36th Electronic Warfare Squadron Emblem

36th Electronic Warfare Squadron

The mission of the 36th Electronic Warfare Squadron (36th EWS) is to provide U.S. Air Force aircraft with the ability to dominate the Electromagnetic Spectrum (EMS). Responsible for providing a multitude of airframes the ability to use the EMS to their advantage, the 36th EWS also provides Mission Data to enhance the survivability of warfighters and their assets. A diverse unit comprised of both military and civilian personnel, the 36th EWS enables the warfighter to use the full range of tools provided to them through the hands-on programing, building, testing, and optimizing of various EMS systems, as well as sustaining these systems for continual usage.

Enhance the warfighter’s combat advantage, survivability and lethality through the support and sustainment of fielded and future electromagnetic spectrum systems.

Rapidly fusing electromagnetic spectrum technology and expertise to deliver persistent combat advantage to the warfighter.

Personnel and Resources Comprised of 240 officers, enlisted, civilians, and contractors, the 36th EWS organizes a range of Mission Data capabilities across multiple facilities to deliver combat advantage and survivability to the warfighter through optimization in the Electromagnetic Spectrum. Organization Six Flights make up the structure of the 36th EWS: Pods Maintenance, Special Missions, Legacy Systems, Air Dominance, Cybersecurity & IT and Advanced Systems. The 36th EWS is organized under the 350th Spectrum Warfare Group, 350th Spectrum Warfare Wing, located at Eglin AFB, Florida.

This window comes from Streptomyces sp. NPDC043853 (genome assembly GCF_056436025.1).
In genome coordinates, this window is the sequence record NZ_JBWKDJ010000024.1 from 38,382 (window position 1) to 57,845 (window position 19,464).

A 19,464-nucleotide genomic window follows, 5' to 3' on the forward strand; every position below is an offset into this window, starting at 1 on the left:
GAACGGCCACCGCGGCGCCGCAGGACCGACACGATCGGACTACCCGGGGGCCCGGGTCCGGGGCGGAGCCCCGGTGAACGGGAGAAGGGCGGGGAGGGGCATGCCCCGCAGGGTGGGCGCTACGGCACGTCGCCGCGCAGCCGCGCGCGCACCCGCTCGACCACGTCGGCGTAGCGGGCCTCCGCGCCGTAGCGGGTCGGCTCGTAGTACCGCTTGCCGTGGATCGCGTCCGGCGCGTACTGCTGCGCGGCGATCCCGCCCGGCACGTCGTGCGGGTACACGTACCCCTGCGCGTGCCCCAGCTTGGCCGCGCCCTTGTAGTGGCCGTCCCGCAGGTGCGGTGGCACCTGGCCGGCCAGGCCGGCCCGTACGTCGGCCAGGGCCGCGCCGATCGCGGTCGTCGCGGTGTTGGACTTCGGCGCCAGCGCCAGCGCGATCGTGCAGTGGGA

The 36th Electronic Warfare Squadron was activated on 1 February, 1943, but was redesignated as the 36th Bombardment Squadron, Heavy in November of 1943 attached to the 482nd Bombardment Group. Built upon the foundation of the invention of radar technology before World War II, the then-known 36th Bombardment squadron was birthed from the restructuring of the 803rd Bomb Squadron (Provisional) at RAF Sculthorpe as a part of a new initiative predicated on the idea of warfare in the Electromagnetic Spectrum. Specially formed to execute Radar Countermeasure missions, the 36th Bomb Squadron conducted jamming operations in Europe instead of bombing operations despite its designation as a bombardment squadron. The primary mission of the “Gremlins” was to utilize a variety of communications jammers such at the APT-3 “Mandrel” and APT-1 “Dina” to “Disrupt German voice communications and fighter control links.” Overall, most of the missions executed by the 36th were in support of RAF Bomber Command. By early 1945, the 36th Bombardment Squadron was engaged primarily in screening 8th Air Force operations. Utilizing primarily B-24 “Liberators” to disrupt German communications during the massive 8th Air Force daytime bombing raids, the 36th Bomb Squadron was involved in numerous operations across American and British commands throughout the latter half of World War II. The 36th was involved in 100 RAF nighttime bombing raids, deception, spoof, and communication jamming missions, as well as sorties flown to discover enemy radio and radar frequencies. These missions were flown all over Europe, assisting in the D-Day landings as well at the Battle of the Bulge, with all operations ceasing by 30 April 1945. The 36th Bombardment Squadron was not reactivated until 1993, when it was redesignated as the 36th Engineering and Test Squadron at Eglin Air Force Base, Florida. In 1999, it was redesignated at the 36th Electronic Warfare Squadron, conducting and advancing Electronic Warfare operations based on the foundation of its historical counterpart.